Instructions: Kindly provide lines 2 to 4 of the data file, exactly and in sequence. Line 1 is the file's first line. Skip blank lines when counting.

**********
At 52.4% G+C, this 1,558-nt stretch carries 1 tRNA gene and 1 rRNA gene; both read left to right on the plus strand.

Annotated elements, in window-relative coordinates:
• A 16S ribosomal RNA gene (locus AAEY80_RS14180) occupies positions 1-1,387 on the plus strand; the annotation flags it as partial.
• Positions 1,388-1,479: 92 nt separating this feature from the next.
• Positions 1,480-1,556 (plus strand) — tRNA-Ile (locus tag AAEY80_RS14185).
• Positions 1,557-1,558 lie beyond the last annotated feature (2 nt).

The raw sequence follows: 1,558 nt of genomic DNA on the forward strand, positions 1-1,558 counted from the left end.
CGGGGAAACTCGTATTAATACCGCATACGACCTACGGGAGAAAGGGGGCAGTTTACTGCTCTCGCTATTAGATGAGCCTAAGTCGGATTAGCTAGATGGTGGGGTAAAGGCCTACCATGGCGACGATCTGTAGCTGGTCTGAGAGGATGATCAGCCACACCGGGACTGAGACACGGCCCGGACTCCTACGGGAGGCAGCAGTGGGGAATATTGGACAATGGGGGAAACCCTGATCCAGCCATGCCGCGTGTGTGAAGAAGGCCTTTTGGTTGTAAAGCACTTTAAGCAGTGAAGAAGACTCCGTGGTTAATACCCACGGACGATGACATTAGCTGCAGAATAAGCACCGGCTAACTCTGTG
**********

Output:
Annotated elements, in window-relative coordinates:
• A 16S ribosomal RNA gene (locus AAEY80_RS14180) occupies positions 1-1,387 on the plus strand; the annotation flags it as partial.
• Positions 1,388-1,479: 92 nt separating this feature from the next.